|Courtesy of Broward County Historical Commission|
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By Jane Feehan
A swim to land after surviving a ship wreck did not guarantee seamen safety on Florida’s east coast during its early days. Human bones discovered over the years are testimony to onshore tribulations of those who managed to escape sinking ships. Florida was a wild, desolate place with sandy barrier islands that offered fresh water only to those with shovels who knew where to dig.
Survival odds climbed a notch or two in 1876 when the U.S government built five Houses of Refuge spaced 25 miles apart from the Indian River Inlet south to Cape Florida.
Patterned on the Massachusetts Humane Society’s Houses of Refuge, each Florida refuge was run by a paid keeper on a permanent basis. The keeper, paid $400 yearly, was tasked with providing food, water and shelter to the ship wrecked and to patrol coastal waters for wreck survivors.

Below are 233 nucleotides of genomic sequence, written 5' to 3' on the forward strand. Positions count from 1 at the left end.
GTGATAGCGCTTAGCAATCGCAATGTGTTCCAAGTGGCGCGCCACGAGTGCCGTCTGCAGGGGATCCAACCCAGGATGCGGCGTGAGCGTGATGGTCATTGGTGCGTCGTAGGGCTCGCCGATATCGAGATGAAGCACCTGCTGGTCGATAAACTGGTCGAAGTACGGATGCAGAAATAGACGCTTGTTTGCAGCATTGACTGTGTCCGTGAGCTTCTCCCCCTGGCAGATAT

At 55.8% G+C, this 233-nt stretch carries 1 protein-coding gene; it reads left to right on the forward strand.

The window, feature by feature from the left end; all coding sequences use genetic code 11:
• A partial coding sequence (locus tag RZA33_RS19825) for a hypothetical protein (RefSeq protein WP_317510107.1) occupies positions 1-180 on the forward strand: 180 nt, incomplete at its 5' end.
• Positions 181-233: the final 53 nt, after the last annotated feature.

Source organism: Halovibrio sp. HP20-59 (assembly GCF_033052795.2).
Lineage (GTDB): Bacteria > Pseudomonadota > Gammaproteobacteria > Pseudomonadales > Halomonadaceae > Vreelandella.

“New River House No. 4” went up near today’s Hugh Taylor Birch State Park. In 1891 it was moved to the Bahia Mar area, site of one of the old forts (a fort marker sits there, near the base of a bridge over A1A). The first keeper of Fort Lauderdale’s House of Refuge was Washington (Wash) Jenkins. He was replaced seven years later by Edwin Ruthven Bradley.*
One of these houses still stands on Hutchinson Island in Martin County and serves as The House of Refuge Museum.
Copyright © 2014. All rights reserved. Jane Feehan.
*Bradley went on to secure a contact for mail delivery between Jupiter and Miami. As mail contractor, he shared delivery duties with Ed Hamiliton, known to us as the Barefoot Mailman who apparently drowned in the Hillsboro Inlet in 1887.
Broward Legacy, Vol 1, No. 1. Life Saving Station #4 by Eugene E. Wiley, 1974.
Weiding, Philip and Burghard, August. Checkered Sunshine. Gainesville: University of Florida Press, 1966.
Tags: Fort Lauderdale history, Florida history, houses of refuge,history of Florida